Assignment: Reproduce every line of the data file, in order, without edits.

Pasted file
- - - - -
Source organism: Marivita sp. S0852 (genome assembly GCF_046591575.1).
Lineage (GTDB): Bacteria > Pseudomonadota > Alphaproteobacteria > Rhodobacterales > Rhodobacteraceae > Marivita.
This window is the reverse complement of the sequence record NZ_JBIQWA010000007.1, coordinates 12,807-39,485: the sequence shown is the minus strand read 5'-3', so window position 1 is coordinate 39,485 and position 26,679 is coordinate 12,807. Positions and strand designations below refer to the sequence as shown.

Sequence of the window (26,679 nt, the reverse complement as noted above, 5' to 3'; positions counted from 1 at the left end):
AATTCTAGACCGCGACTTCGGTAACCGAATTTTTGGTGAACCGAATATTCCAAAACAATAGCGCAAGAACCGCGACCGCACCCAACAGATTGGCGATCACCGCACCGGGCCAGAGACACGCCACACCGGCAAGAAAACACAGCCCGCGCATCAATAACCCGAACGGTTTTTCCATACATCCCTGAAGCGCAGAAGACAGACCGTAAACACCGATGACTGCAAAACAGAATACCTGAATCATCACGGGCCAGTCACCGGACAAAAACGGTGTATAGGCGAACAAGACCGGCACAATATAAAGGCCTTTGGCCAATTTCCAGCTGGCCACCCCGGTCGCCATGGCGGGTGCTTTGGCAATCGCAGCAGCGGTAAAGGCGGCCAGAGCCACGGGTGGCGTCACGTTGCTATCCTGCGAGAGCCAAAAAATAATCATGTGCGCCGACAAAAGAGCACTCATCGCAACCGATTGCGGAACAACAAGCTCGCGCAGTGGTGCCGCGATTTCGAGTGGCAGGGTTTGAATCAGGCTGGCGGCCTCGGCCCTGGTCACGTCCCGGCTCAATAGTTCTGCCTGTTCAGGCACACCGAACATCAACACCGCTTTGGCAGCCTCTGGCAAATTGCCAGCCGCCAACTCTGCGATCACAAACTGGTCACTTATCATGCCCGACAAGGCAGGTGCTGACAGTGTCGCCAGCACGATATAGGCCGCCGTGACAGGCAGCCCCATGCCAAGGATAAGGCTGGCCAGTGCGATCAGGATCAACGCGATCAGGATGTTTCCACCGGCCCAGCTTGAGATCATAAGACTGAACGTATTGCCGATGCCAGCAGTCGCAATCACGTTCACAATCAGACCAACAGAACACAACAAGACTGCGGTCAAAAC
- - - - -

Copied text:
Source organism: Marivita sp. S0852 (genome assembly GCF_046591575.1).
Lineage (GTDB): Bacteria > Pseudomonadota > Alphaproteobacteria > Rhodobacterales > Rhodobacteraceae > Marivita.
This window is the reverse complement of the sequence record NZ_JBIQWA010000007.1, coordinates 12,807-39,485: the sequence shown is the minus strand read 5'-3', so window position 1 is coordinate 39,485 and position 26,679 is coordinate 12,807. Positions and strand designations below refer to the sequence as shown.

Sequence of the window (26,679 nt, the reverse complement as noted above, 5' to 3'; positions counted from 1 at the left end):
AATTCTAGACCGCGACTTCGGTAACCGAATTTTTGGTGAACCGAATATTCCAAAACAATAGCGCAAGAACCGCGACCGCACCCAACAGATTGGCGATCACCGCACCGGGCCAGAGACACGCCACACCGGCAAGAAAACACAGCCCGCGCATCAATAACCCGAACGGTTTTTCCATACATCCCTGAAGCGCAGAAGACAGACCGTAAACACCGATGACTGCAAAACAGAATACCTGAATCATCACGGGCCAGTCACCGGACAAAAACGGTGTATAGGCGAACAAGACCGGCACAATATAAAGGCCTTTGGCCAATTTCCAGCTGGCCACCCCGGTCGCCATGGCGGGTGCTTTGGCAATCGCAGCAGCGGTAAAGGCGGCCAGAGCCACGGGTGGCGTCACGTTGCTATCCTGCGAGAGCCAAAAAATAATCATGTGCGCCGACAAAAGAGCACTCATCGCAACCGATTGCGGAACAACAAGCTCGCGCAGTGGTGCCGCGATTTCGAGTGGCAGGGTTTGAATCAGGCTGGCGGCCTCGGCCCTGGTCACGTCCCGGCTCAATAGTTCTGCCTGTTCAGGCACACCGAACATCAACACCGCTTTGGCAGCCTCTGGCAAATTGCCAGCCGCCAACTCTGCGATCACAAACTGGTCACTTATCATGCCCGACAAGGCAGGTGCTGACAGTGTCGCCAGCACGATATAGGCCGCCGTGACAGGCAGCCCCATGCCAAGGATAAGGCTGGCCAGTGCGATCAGGATCAACGCGATCAGGATGTTTCCACCGGCCCAGCTTGAGATCATAAGACTGAACGTATTGCCGATGCCAGCAGTCGCAATCACGTTCACAATCAGACCAACAGAACACAACAAGACTGCGGTCAAAAC